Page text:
“The components of a flu vaccine have been extensively studied and vetted by not only the CDC, but also the FDA, and the data show overwhelmingly that these vaccines are safe and effective,” said Chiu.
“Just like any vaccine, there's a possibility of some soreness or redness at the site of the shot, or low-grade fever and aches,” said Chiu. “But flu vaccines do not cause flu and they do not cause conditions like autism.”/h3>/h3>/h3>/h3>/h3>/h3>/h3>/h3>/h3>
To support the health and well-being of UC students, faculty and staff and our communities, the University of California, in consultation with UC Health leadership, has issued a systemwide executive order requiring all members of the UC community to receive an influenza immunization before Nov. 1, 2020.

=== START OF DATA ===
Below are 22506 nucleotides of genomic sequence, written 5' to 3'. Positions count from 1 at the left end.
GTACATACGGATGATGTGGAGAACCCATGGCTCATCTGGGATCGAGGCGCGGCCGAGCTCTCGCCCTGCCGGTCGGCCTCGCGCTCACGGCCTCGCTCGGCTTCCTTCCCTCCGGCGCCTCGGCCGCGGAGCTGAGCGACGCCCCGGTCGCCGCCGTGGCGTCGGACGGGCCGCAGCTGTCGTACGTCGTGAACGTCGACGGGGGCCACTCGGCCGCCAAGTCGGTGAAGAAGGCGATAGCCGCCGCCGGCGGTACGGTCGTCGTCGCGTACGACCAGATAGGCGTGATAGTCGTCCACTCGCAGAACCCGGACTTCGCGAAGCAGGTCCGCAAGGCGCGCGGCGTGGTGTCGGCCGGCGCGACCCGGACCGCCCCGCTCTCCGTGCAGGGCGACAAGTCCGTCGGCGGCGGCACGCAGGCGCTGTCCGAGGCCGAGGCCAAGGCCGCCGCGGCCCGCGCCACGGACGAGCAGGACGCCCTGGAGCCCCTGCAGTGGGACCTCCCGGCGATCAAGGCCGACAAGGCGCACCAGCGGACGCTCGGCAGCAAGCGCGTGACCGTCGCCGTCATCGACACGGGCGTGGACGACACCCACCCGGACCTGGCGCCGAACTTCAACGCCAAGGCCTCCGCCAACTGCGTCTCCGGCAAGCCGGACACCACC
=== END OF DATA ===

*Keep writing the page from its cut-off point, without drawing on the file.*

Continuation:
The executive order is an important proactive measure to help protect members of the UC community — and the public at large — and to ameliorate the severe burdens on health care systems anticipated during the coming fall and winter from influenza and COVID-19 illnesses.
In addition to protecting those on campuses and the surrounding communities, this requirement is designed to avoid a surge of flu cases at health care facilities across the state during the unprecedented public health crisis caused by the coronavirus pandemic.
According to the Centers for Disease Control & Prevention (CDC), flu vaccination is a safe and effective way to prevent millions of illnesses and thousands of related medical visits every year. In recent years, flu vaccinations have reduced the risk of flu-associated hospitalizations among older adults on average by about 40%. Flu vaccinations also protect those around us, including those who are more vulnerable to serious flu illness.